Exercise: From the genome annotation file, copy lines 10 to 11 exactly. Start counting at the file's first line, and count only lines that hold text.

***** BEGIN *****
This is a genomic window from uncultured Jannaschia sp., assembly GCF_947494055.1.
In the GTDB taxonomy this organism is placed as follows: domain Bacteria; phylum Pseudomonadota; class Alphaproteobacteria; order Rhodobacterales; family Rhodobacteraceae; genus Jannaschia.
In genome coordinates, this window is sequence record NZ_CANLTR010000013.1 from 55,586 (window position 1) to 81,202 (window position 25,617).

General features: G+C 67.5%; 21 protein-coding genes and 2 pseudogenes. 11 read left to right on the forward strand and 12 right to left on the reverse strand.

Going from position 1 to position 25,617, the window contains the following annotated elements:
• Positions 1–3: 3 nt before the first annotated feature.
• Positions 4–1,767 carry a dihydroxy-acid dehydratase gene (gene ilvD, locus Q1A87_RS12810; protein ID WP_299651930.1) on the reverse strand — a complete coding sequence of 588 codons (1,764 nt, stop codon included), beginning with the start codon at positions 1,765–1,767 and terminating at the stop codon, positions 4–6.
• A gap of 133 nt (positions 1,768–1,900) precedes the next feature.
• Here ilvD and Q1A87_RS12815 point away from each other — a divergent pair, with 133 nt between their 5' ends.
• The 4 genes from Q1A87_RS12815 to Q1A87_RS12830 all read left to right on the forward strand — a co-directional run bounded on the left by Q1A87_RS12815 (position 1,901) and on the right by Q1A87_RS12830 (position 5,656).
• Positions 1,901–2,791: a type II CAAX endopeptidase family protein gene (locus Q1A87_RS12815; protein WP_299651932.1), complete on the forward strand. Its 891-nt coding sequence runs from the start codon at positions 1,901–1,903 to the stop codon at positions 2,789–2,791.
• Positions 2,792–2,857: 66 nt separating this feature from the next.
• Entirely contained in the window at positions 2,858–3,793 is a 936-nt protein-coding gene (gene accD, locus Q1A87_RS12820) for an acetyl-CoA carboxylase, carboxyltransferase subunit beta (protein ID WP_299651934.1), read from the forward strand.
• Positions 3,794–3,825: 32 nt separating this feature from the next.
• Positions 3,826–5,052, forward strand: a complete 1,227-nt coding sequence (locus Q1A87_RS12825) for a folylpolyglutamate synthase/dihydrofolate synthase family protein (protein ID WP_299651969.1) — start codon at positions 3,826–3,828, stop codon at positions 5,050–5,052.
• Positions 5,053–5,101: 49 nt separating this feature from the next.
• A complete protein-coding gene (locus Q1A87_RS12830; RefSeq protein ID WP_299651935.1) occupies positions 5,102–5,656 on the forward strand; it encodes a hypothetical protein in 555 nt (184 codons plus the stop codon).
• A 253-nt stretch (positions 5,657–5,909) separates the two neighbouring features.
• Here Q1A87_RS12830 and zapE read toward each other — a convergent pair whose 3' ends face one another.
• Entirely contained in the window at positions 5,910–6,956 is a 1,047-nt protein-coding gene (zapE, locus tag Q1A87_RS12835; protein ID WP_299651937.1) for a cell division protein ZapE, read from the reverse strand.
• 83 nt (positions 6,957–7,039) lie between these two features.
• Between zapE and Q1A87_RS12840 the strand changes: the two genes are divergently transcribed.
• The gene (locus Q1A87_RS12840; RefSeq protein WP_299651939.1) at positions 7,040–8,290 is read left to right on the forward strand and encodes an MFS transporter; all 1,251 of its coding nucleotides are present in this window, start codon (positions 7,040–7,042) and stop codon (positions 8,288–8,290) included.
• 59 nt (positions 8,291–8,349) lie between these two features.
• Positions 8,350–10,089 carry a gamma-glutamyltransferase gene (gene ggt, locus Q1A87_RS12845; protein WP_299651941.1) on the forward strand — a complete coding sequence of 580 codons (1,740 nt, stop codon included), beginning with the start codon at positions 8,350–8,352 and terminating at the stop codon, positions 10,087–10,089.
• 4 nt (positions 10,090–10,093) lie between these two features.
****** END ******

• The 4 genes from Q1A87_RS12815 to Q1A87_RS12830 all read left to right on the forward strand — a co-directional run bounded on the left by Q1A87_RS12815 (position 1,901) and on the right by Q1A87_RS12830 (position 5,656).
• Positions 1,901–2,791: a type II CAAX endopeptidase family protein gene (locus Q1A87_RS12815; protein WP_299651932.1), complete on the forward strand. Its 891-nt coding sequence runs from the start codon at positions 1,901–1,903 to the stop codon at positions 2,789–2,791.